One of the things that stuck out to me the most was from John Gilstrap’s keynote address.  He, like many writers, ebbed and flowed in and out of the writing sphere.  Life ended up taking him to lots of non-writing careers and stops along the journey that caused him to give up or stall on writing.  I think any writer on the planet can relate to this.  There are times when sometimes you simply do not want to write (see my last blog post, if you’re wondering if that has happened for me).  But then he mentioned how someone from a previous writing group/class, a member of his writing tribe, met with him after several years and said ‘how dare you not write?’

If we as writers have stories to share, gifts to give, words to writer, how dare we stop?  We should be so impassioned about writing that we can’t stop because our story is not over yet.

So take this as encouragement from my tribe to yours – keep going.  Writing isn’t just solitary, and it isn’t just something to do when you have time and space for it.  It’s a calling of sorts, somewhere to belong.  Don’t give up on that belonging, and if you ever need inspiration, just reach out to your tribe (or make one, by going to writing groups, events, and conferences).

I know I have been more inspired to write than ever since the conference.  Sure, it’s only been a few days, but as I’m on this journey of finding myself and excavating my love of writing from the grave it’s been in for the past year, I’ve come to a new realization that I am going to stick to this.  Writing is something that I come back to again, and again, and again.  It’s where my people live, and if that’s the case, how dare I not pursue it?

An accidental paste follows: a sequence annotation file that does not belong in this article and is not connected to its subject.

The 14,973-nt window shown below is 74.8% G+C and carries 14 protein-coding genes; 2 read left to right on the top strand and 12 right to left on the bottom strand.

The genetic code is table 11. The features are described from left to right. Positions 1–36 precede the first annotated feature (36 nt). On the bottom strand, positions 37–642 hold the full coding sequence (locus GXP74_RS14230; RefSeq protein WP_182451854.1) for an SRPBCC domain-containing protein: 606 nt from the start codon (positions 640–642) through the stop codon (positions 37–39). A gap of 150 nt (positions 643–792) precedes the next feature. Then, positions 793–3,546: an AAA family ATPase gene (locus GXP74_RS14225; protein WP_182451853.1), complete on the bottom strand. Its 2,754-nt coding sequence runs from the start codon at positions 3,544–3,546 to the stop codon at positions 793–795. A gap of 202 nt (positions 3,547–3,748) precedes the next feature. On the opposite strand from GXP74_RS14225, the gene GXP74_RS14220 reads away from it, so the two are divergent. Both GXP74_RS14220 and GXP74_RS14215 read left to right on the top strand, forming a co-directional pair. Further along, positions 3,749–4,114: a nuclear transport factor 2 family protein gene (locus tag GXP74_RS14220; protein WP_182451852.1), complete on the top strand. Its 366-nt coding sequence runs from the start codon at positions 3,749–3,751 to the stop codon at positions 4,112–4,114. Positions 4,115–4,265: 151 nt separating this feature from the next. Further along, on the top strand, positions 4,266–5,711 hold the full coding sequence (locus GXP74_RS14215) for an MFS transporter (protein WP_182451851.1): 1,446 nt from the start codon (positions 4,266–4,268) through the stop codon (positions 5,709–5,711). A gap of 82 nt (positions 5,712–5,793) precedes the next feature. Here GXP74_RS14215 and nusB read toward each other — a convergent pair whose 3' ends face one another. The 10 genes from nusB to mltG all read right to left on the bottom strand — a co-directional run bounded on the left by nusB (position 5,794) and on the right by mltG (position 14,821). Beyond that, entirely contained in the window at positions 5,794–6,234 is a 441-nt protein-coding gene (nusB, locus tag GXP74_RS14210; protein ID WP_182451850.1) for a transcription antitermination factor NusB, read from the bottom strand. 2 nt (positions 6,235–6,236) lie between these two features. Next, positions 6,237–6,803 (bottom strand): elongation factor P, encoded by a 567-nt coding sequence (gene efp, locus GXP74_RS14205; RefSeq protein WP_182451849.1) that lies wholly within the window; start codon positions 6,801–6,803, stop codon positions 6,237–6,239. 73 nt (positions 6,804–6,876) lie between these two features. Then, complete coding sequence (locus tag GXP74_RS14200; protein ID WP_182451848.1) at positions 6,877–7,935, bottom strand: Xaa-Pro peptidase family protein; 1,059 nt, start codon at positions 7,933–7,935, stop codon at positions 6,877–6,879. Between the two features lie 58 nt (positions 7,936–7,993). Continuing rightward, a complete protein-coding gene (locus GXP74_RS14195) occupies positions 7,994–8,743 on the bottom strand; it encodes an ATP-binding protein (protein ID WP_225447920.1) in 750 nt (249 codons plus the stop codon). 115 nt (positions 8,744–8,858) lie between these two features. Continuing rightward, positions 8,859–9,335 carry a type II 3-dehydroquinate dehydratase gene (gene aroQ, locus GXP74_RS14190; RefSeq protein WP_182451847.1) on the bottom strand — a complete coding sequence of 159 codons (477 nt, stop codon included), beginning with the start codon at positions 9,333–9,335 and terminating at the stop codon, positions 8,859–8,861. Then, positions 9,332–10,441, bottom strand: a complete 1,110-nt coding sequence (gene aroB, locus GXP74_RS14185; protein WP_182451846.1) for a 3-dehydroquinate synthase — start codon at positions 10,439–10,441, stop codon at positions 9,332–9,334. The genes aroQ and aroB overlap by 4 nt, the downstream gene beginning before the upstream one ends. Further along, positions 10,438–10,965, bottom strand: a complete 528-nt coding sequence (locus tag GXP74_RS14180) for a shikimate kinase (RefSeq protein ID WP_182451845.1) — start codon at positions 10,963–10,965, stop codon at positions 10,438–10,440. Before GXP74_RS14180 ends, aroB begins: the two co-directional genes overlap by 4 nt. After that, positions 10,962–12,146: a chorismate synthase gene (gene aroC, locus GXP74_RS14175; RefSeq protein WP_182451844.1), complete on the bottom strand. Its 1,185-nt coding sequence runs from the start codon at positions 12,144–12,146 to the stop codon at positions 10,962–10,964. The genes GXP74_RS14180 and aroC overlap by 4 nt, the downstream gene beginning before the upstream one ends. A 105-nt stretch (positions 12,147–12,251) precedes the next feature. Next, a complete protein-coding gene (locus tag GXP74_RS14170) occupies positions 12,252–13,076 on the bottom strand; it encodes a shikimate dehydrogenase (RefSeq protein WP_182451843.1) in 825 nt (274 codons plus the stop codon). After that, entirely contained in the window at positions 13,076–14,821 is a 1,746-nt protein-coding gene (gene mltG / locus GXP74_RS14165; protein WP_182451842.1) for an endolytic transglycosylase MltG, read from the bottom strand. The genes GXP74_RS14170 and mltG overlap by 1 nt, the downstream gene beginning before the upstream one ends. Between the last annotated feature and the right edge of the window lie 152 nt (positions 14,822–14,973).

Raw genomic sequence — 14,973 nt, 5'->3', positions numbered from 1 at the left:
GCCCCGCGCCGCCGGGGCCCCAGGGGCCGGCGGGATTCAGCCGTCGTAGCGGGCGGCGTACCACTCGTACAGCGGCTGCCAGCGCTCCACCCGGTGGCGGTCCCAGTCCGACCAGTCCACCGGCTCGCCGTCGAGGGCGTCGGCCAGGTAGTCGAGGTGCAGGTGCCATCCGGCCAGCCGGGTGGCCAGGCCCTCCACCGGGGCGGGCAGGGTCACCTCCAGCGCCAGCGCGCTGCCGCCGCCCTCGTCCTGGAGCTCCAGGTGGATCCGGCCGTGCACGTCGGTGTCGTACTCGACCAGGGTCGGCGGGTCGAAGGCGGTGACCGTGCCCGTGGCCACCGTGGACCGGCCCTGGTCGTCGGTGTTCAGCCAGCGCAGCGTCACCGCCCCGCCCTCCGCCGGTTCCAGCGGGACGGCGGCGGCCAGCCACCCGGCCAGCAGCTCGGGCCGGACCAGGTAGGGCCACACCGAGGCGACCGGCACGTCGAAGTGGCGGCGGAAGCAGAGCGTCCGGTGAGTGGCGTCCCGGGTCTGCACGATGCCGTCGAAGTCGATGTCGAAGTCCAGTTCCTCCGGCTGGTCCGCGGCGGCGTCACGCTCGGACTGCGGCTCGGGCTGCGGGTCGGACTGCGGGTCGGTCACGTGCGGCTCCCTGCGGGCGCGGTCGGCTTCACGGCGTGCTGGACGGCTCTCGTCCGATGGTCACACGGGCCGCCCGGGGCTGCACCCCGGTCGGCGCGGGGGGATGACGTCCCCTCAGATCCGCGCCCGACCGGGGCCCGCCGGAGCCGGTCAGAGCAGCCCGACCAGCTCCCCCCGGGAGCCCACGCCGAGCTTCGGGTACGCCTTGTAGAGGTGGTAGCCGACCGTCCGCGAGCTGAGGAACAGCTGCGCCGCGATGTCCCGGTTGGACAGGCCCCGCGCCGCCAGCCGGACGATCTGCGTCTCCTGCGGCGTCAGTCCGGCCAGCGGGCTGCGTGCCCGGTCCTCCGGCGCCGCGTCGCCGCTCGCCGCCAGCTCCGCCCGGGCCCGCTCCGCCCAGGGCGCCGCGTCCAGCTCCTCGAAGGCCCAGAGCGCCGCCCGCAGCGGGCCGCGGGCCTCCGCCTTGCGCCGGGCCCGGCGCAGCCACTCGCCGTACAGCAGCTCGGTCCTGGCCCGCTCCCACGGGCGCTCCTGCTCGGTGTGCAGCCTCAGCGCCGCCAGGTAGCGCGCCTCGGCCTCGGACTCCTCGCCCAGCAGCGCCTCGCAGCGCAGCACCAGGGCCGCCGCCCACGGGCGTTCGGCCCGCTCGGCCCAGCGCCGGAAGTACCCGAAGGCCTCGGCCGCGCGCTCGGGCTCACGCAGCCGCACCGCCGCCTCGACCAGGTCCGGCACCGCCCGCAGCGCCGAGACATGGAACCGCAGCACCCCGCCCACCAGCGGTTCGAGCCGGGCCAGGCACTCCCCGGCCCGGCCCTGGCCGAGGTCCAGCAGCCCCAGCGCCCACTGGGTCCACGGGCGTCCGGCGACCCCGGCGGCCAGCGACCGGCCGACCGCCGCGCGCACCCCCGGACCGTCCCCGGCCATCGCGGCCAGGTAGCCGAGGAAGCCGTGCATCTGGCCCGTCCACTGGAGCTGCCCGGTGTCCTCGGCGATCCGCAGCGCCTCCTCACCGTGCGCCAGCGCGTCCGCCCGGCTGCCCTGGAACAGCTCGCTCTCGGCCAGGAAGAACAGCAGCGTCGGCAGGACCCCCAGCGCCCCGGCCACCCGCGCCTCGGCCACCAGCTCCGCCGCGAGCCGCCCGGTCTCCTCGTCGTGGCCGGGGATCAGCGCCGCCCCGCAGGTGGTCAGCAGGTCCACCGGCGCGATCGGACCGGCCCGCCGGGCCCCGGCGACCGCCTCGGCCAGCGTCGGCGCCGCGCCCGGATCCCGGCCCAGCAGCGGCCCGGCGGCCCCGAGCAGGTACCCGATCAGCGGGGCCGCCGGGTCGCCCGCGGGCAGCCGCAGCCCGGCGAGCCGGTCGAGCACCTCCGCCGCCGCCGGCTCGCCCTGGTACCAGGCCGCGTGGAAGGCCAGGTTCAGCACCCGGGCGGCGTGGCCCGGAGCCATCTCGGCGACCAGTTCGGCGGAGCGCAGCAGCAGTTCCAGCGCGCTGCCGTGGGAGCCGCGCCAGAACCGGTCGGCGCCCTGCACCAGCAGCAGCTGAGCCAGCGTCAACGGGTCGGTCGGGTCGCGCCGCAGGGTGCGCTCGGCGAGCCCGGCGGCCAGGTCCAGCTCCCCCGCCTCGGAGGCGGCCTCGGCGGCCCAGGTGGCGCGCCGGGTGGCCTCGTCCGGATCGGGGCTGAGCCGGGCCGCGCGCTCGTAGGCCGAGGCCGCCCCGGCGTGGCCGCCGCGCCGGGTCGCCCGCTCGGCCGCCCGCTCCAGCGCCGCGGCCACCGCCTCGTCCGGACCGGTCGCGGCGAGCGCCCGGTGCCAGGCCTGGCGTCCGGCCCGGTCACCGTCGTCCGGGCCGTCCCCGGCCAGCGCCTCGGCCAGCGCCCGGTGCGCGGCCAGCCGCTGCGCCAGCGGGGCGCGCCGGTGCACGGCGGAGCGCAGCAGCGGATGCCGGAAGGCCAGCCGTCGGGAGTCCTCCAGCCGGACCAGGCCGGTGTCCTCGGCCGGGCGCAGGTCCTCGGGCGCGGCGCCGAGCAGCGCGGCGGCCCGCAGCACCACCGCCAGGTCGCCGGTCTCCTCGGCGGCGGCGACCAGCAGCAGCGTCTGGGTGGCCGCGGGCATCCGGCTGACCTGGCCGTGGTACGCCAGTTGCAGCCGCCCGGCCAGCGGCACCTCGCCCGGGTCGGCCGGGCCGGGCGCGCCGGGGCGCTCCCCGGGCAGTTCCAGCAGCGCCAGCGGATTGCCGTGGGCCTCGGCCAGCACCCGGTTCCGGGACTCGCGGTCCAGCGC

On Applying to MFA Programs

Something I discovered junior year was that graduate programs in creative writing exist.  At my current university, there isn’t even a graduate program in English, and no undergraduate major in creative writing at all, only a minor.  This has never been particularly bothersome to me, but I think that because of this, the idea of studying creative writing at the graduate level never really crossed my mind.  I discovered, though, that there are MFA programs in creative writing all across the country, that my current creative writing professors have almost all graduated from one such program, and that a lot of these programs allow students to work with incredibly talented writers while fully funding their students.  I guess you could say that after a bit of looking into MFA programs my thoughts were something along the lines of: mind blown.